Silversmith

,  29 November 2012

Silversmiths and small-workers are skilled craftspeople who form large-scale items from silver and other precious metals

Jo McAllister, Observer’s Rings, Collector’s Rings, fine silver, vintage camera lenses. Photo: Association for Contemporary Jewellery
Jo McAllister, Observer’s Rings, Collector’s Rings, fine silver, vintage camera lenses. Photo: Association for Contemporary Jewellery

What do silversmiths do? 

The items silversmiths produce can include: 

  • sporting trophies
  • holloware such as tea sets, trays and candlesticks
  • flatware, including cutlery
  • boxes
  • giftware, such as picture frames, christening gifts and other ornaments
  • bespoke items such as model boats and cars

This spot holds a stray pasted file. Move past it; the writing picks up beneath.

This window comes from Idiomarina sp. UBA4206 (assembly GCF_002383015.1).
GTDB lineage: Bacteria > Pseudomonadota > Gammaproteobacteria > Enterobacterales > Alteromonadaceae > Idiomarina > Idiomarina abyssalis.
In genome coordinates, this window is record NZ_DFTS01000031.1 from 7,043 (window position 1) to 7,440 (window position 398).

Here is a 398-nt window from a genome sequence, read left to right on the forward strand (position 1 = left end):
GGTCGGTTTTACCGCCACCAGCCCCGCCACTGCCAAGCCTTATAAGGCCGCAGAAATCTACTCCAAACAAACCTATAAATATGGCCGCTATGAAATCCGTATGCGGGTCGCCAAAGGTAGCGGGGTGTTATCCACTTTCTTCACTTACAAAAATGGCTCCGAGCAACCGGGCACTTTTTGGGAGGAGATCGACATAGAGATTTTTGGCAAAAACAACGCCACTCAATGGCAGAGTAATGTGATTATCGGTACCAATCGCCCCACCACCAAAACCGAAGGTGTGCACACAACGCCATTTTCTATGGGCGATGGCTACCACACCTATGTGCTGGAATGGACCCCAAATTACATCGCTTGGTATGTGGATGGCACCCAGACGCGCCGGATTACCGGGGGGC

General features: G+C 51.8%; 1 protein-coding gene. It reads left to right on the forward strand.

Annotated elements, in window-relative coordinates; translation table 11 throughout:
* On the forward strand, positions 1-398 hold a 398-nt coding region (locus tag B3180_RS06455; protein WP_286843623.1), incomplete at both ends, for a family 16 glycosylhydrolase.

As a trained silversmith, it is unlikely that you would carry out every skill required to produce an item. Instead, you might work with other skilled craftspeople to complete a piece of work.

What is the job like?

The work of a silversmith can be broken down into several stages. Your work could involve:

  1. Receiving instructions, such as a simple drawing or complex design from a client or designer.
    You might need to work with them to correct any aspects of the design which will not work in practice, before agreeing on a final design. For example, a teapot must be stable and pour well.
  2. Working out and ordering the precise amount of metals and materials needed from the metal supplier, also know as the 'bullion dealer'.
  3. Forming a sheet of silver to the right thickness and correct size, often using a template.
  4. Making the required parts of the piece. Various skills may be used to do this, including chasing, spinning and forging, depending on the item you are producing.
    Specialist tools including raising hammers and lathes are used.
  5. Decorating the surface of the piece, using, for example, a piercing saw to cut metal away.
  6. Eliminating marks and scratches in the silver with a planishing hammer.